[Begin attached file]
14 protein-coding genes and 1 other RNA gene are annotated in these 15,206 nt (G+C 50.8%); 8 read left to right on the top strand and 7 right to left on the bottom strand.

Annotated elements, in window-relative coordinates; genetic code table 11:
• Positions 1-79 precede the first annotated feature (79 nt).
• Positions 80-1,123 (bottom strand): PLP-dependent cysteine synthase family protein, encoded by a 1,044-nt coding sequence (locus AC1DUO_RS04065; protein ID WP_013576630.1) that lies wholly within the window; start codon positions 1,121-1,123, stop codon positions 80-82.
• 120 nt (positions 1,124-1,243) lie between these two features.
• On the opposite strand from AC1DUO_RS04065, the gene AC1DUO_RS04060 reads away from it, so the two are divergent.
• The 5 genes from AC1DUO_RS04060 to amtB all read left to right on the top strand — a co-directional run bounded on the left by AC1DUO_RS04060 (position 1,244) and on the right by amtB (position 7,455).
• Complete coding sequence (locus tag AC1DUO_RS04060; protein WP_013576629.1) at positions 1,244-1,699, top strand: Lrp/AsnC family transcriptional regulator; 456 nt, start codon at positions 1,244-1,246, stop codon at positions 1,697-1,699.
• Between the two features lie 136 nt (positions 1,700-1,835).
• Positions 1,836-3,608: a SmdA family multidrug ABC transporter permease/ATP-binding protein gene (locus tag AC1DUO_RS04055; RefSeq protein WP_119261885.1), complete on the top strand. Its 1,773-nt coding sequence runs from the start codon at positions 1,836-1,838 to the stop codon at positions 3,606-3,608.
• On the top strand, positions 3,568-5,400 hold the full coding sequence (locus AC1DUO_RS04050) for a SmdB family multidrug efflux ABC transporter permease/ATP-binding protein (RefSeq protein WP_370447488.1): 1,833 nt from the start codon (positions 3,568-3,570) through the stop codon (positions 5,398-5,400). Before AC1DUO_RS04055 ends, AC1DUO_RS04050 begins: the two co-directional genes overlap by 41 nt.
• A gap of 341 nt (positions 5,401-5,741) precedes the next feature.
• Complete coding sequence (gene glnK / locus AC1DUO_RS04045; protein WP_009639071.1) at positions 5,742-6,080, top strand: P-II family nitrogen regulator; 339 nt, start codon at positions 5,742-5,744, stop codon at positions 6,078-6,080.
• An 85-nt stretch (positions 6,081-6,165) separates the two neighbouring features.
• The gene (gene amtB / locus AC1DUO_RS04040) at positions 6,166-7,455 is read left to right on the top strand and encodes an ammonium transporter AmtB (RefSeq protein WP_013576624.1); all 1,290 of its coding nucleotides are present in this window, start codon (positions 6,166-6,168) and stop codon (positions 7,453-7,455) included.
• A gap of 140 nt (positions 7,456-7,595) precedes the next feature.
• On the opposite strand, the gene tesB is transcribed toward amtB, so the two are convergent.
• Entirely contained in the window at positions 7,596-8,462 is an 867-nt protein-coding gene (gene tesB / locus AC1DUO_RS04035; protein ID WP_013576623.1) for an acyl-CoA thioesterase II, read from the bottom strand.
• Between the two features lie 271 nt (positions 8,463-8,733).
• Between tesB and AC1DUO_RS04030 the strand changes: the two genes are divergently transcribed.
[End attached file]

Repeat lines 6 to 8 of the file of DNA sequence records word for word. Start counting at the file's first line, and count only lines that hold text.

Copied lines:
• On the opposite strand from AC1DUO_RS04065, the gene AC1DUO_RS04060 reads away from it, so the two are divergent.
• The 5 genes from AC1DUO_RS04060 to amtB all read left to right on the top strand — a co-directional run bounded on the left by AC1DUO_RS04060 (position 1,244) and on the right by amtB (position 7,455).
• Complete coding sequence (locus tag AC1DUO_RS04060; protein WP_013576629.1) at positions 1,244-1,699, top strand: Lrp/AsnC family transcriptional regulator; 456 nt, start codon at positions 1,244-1,246, stop codon at positions 1,697-1,699.